In October 2000, ABC announced its decision to return America's Funniest Home Videos as a regular weekly series, ordering 13 new episodes. On July 20, 2001, the show returned in its third format, this time with host Tom Bergeron (who was also hosting Hollywood Squares at the time). By this point, the show was expanded to full hour-long episodes, instead of two consecutive half-hour episodes. The show was now being seen on Friday nights at 8:00 p.m. Eastern Time; however, it went on hiatus for two months due in part to the September 11 attacks and also because of ABC airing specials and trying a new Friday night lineup. That lineup was short-lived, and the show returned to the schedule in December 2001. In his earlier episodes, Bergeron used the set (with the bulky see-through iMac computers) from the AFV specials that aired in 2000, until the latter part of his first season, when a new set (with a studio audience) was introduced featuring a round video screen with several monitors.
In September 2003, the show returned to its former Sunday 7:00 p.m. Eastern timeslot, still an hour long (though special episodes occasionally aired on Friday nights until 2007). Unlike Saget, who provided voice-overs to the clips, Bergeron humorously narrated them, though he did lend his voice to some clips from time to time.
The Bergeron version added new segments, such as "Tom's Home Movies", where his face is digitally superimposed over the face of a person in each of the videos with varying expressions shown to match the person's reaction to their mishaps in the videos (a recurring gag referenced by Bergeron in this segment is on his superimposed head being larger than normal size), various audience participation games using funny home videos including "Head, Gut, or Groin," where Tom picked one or two members of the studio audience to guess whether the person in the video would be hit in the aforementioned three areas of the body in order to win an America's Funniest Home Videos compilation DVD (since the 2012–13 season, a bobblehead of Bergeron was given as the prize) and the "slo-mo gizmo", where a video is played first at normal speed and then again at a slower speed and telestrated. Bergeron nearly always ended each episode with the phrase "If you get it on (video) tape, you could get it in cash", which was later changed to "Upload to us. Get rich, get famous" by the 2008–09 season.
While only four of the segments ("Vs.", "The Dog/Cat Park", "Name That Sound", and "A Moment With...") continue to be shown on Alfonso Ribiero's AFV at present, the segments introduced (and still seen in reruns) during this period when Tom Bergeron hosted the show include:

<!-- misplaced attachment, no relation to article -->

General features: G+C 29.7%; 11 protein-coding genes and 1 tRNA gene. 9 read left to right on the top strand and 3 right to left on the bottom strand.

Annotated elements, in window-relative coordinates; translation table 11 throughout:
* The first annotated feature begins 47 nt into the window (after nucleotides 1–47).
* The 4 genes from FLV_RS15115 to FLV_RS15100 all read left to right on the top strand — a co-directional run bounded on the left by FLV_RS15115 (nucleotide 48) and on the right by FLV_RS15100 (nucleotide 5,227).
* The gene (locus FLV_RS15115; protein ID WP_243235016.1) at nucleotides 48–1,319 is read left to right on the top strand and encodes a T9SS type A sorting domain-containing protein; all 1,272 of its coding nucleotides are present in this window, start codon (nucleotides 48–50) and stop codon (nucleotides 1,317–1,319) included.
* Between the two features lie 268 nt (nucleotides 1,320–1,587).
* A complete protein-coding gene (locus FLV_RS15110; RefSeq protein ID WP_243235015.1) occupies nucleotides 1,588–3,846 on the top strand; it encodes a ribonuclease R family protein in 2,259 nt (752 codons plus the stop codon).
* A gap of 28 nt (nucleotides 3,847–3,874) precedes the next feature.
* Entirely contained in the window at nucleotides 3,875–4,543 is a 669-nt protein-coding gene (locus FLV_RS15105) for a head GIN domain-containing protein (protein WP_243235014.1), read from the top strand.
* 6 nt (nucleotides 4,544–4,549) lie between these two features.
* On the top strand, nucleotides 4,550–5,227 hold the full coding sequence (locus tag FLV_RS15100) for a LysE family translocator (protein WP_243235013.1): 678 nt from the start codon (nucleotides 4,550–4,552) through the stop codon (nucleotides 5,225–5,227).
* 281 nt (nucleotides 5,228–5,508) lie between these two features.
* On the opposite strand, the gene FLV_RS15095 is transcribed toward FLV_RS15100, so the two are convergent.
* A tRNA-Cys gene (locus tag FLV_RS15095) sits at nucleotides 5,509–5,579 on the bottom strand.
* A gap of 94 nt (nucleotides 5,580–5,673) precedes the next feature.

- "Vs." (featuring compilations of two sets of related videos, in which the "winner" of the two is revealed at the end, followed by a fictional "preview" of the videos in which the winner is claimed to face in the next segment)
- "A Moment of Ewww" (featuring a video that focuses on something gross such as mucus hanging from a person's nose after sneezing)
- "The Dog/Cat Park" (a compilation of animal videos featuring dogs or cats that is named accordingly to the animals featured)
- "AFV Family of the Week" (featuring funny videos of adults and children, the "family" featured are actually people of no familial relation)
- "Nincompoop Corner" (a compilation of videos of people getting into situations that humorously showcase a lack of good judgement)
- "AFV Dictionary" (featuring a humorous dictionary definition made to apply to the video being shown)
- "Name that Sound" (which features audio of an unusual sound, followed by a clip of the video which the sound came from that usually reveals a person or animal making the noise)
- "Pick the Real Video" (a multiple-choice game in which audience members are asked to choose which video is the one that will be shown)
- "What's Behind the Blue Blob", "Kid, Cat, or Canine" (both it and "What's Behind the Blue Blob" are games which audience members are asked to guess the person, animal or object featured in the video that is then revealed)
- "The Naughty File" (featuring a video incorporating inappropriate behavior such as a child urinating at a family gathering)
- "A Moment With..." (An out of the ordinary video is shown for a few seconds)
- "What's Up with the French?"
- "AFV Pop Quiz" (a multiple-choice game leading into and out of a commercial break in which viewers are asked to guess what occurs next in the video)
- "The AFV $10,000 Club" (an early segment in which a home video that already won $10,000 in a previous show was showcased)
- Mysterious Mysteries of Mystery (an early segment in which Tom narrates a video with mysterious things happening like balloons replacing faces, in news headline form)
- On This Day in AFV History (an early segment in which Tom narrates a very old video, with a date, which Tom says that date, for example, a video from October 10, 1987 features a kid petting a pig, which bites him in the crotch)